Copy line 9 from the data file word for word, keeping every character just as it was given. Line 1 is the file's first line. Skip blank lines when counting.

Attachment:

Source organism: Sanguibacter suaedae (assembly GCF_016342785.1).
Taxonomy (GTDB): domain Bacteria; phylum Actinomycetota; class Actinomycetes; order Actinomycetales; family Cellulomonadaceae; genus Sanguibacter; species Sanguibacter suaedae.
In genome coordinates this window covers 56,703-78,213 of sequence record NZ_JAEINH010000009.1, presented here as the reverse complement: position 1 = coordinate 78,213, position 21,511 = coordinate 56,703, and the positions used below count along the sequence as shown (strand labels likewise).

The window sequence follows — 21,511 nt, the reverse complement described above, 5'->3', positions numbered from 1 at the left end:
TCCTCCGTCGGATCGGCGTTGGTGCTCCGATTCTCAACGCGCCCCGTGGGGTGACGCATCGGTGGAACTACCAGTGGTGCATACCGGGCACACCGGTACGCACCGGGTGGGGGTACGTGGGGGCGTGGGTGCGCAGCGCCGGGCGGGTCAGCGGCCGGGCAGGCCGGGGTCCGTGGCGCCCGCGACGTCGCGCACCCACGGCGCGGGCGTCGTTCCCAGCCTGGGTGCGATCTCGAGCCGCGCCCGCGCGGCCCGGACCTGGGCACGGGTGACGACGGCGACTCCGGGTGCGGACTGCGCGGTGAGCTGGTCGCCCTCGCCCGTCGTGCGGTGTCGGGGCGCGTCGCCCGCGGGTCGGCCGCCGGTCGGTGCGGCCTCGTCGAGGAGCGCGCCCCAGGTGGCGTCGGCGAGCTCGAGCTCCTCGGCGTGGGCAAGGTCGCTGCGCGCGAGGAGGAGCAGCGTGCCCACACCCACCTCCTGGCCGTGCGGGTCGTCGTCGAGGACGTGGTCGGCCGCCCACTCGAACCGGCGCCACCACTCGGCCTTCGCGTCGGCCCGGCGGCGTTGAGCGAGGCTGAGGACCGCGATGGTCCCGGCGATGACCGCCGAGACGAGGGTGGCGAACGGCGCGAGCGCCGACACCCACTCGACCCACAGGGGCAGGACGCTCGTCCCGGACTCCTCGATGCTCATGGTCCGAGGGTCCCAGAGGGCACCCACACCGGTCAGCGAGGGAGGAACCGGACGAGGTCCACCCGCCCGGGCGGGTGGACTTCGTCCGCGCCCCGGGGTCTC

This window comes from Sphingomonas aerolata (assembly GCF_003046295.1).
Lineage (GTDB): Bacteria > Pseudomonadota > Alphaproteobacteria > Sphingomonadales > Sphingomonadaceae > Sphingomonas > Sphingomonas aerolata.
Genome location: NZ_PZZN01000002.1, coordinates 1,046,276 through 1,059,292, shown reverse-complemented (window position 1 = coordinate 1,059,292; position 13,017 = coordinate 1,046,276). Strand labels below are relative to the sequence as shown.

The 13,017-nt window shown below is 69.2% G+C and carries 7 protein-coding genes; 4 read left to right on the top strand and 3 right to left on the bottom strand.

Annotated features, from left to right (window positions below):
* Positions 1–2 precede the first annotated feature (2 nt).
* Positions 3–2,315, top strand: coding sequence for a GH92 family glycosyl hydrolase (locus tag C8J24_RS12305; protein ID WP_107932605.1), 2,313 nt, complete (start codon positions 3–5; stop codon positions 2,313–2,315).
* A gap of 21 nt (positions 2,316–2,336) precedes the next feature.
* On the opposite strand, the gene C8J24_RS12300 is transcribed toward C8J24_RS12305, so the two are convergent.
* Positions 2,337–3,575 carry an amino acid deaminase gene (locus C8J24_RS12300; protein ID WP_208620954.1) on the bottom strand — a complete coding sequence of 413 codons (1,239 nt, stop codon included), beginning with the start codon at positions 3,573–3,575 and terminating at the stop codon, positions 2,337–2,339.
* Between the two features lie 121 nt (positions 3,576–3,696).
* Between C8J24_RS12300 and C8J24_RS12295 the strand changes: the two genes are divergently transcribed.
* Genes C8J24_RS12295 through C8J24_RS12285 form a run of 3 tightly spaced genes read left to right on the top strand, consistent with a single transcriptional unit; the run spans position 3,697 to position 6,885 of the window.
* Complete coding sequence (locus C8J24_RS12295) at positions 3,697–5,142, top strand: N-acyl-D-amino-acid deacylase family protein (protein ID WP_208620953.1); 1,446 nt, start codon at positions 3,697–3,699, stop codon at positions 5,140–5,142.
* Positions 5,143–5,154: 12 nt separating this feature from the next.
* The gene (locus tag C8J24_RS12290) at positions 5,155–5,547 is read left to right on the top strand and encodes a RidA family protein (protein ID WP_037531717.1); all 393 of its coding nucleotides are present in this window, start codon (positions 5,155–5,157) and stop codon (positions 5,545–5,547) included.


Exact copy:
The 13,017-nt window shown below is 69.2% G+C and carries 7 protein-coding genes; 4 read left to right on the top strand and 3 right to left on the bottom strand.